Mobile Home Taxes
Taxes on Mobile Homes
Mobile homes in California are taxed either through the local property tax system administered by the county in which the mobile home is situated or by payment of vehicle "in-lieu" license fees to the State.
Before July 1, 1980, mobile homes that were not on permanent foundations were treated as motor vehicles and were taxed just like automobiles or trucks through the Department of Motor Vehicles. Mobile homes affixed to the land on a permanent foundation have always been taxed in the same manner as conventional homes. In 1980 the State Legislature adopted the "Mobile home Property Tax Law", which provides for a system of taxing all new and most used mobile homes purchased on or after July l, 1980 in a manner similar to conventional homes.
My Mobile Home is Sitting on a Permanent Foundation on My Property - How Will it Be Taxed?
For purposes of taxation, mobile homes affixed to the land on a permanent foundation are not considered "mobile" homes, but are viewed instead as modular housing, and have always been taxed in the same way as conventional homes. If your mobile home is not attached to a permanent foundation, for example, if your mobile home is in a mobile home park please read on. Throughout the remainder of this pamphlet, the term "mobile home" refers only to those that are not on permanent foundations.
Under Which Circumstances Would My Mobile Home Automatically Become Subject to Local Property Taxes as Opposed to in-Lieu License Fees?
If your mobile home was originally purchased new on or after July 1, 1980, it was automatically subject to local property taxes. Also if the license fees on your mobile home, regardless of when it was originally purchased became delinquent on or before May 31, 1984, your mobile home was automatically converted to the local property tax system. (Delinquent license fees no longer cause automatic transfer to local property taxation.)
Are There Any Advantages to Changing From in-Lieu License Fees to Local Property Taxation?
There may be advantages, but each case must be evaluated individually. One possible advantage is that property taxes are payable in two annual installments. You also may be entitled to the $7,000 homeowner's exemption or other exemptions administered by the County Assessor. In addition to County exemptions, you may be eligible for the tax assistance and postponement program offered by the State of California. Finally, it is important to note that mobile homes subject to local property taxation are exempt from any sales or use tax. Therefore, you may enhance the marketability of your mobile home by voluntarily converting it to local property taxation prior to selling it. Once you convert to local property taxation, however, you cannot revert back to vehicle license fees.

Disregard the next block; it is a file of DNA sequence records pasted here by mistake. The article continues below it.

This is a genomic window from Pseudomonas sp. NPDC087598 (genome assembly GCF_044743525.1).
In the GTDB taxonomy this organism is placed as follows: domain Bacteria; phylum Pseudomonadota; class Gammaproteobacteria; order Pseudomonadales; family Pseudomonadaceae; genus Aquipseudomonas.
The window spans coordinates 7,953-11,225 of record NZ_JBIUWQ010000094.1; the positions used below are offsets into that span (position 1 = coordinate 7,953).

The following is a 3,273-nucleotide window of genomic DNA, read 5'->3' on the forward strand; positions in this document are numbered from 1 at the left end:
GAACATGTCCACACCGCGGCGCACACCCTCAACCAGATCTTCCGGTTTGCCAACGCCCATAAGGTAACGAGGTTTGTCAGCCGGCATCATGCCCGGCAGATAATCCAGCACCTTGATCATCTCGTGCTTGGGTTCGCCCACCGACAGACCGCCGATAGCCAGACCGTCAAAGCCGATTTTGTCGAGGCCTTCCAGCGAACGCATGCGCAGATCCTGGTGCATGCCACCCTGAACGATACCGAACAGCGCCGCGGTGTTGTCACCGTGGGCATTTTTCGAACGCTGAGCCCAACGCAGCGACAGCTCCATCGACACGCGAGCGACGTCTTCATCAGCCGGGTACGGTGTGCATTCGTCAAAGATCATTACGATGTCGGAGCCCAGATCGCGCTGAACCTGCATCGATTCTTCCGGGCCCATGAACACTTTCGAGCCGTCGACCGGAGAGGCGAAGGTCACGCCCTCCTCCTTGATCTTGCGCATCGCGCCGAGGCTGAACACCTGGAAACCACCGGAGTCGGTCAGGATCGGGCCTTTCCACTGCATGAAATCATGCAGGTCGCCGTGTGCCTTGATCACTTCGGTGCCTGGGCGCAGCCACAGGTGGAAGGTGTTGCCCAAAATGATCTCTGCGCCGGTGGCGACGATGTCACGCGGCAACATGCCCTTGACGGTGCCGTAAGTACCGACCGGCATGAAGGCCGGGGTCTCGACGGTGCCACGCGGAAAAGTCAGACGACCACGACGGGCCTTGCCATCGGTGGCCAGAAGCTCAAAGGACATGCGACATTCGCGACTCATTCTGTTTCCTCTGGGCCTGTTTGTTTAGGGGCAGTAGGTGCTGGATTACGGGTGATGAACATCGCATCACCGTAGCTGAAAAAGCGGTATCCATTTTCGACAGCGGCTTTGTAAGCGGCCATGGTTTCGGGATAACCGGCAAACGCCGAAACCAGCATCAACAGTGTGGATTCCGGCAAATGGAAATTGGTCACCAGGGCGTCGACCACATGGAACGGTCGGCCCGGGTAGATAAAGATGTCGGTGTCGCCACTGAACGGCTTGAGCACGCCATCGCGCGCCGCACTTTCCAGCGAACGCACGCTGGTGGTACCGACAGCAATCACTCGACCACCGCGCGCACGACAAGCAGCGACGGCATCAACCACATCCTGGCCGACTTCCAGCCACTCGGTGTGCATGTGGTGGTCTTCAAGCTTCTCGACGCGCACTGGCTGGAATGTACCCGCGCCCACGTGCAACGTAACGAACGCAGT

If I Buy a Used Mobile Home Subject to Local Property Taxes, How Do I Get the Title Transferred to My Name?
Mobile home title issuance is administered by the State's Department of Housing and Community Development (HCD). That department cannot transfer title of a used mobile home subject to local property taxes or direct charges by fire districts or other fees without a tax clearance from the county tax collector of the county in which the mobile home is situated. If there are any taxes or other fees owing, they must be paid before a Tax Clearance Certificate can be issued.
Remember that this type of title transfer applies only to mobile homes not on permanent foundations. If your mobile home is attached to a permanent foundation, title transfers are handled by the County Recorder in the same manner as for conventional homes.
What Happens if I Fail to Pay My Mobile Home Property Taxes on Time?
If you do not pay the first installment of your annual tax bill at the Tax Collector's office by 5 p.m. on December 10, or payment is not postmarked by that time and date, then that installment becomes delinquent, and a 10% delinquent penalty on the unpaid taxes is incurred. If you fail to pay the second installment at the Tax Collector's office by 5 p.m. on April 10, or payment is not postmarked by that time and date, it also becomes delinquent and incurs the 10% penalty plus a $30 cost. Likewise, if you fail to pay any supplemental tax bill installment by the applicable delinquency date, the same penalties accrue as for delinquent annual taxes.
As soon as an installment becomes delinquent, the County has the right to take any of the following steps to collect the unpaid taxes and penalties on a mobile home:
- File a Certificate of Tax Lien for record with the County Recorder. This is a 10-year lien against all personal and real property owned by the assessee, which may be renewed every 10 years until the tax is paid
- Initiate seizure and sale of the mobile home at a public auction
- File a lawsuit
- Obtain a summary judgment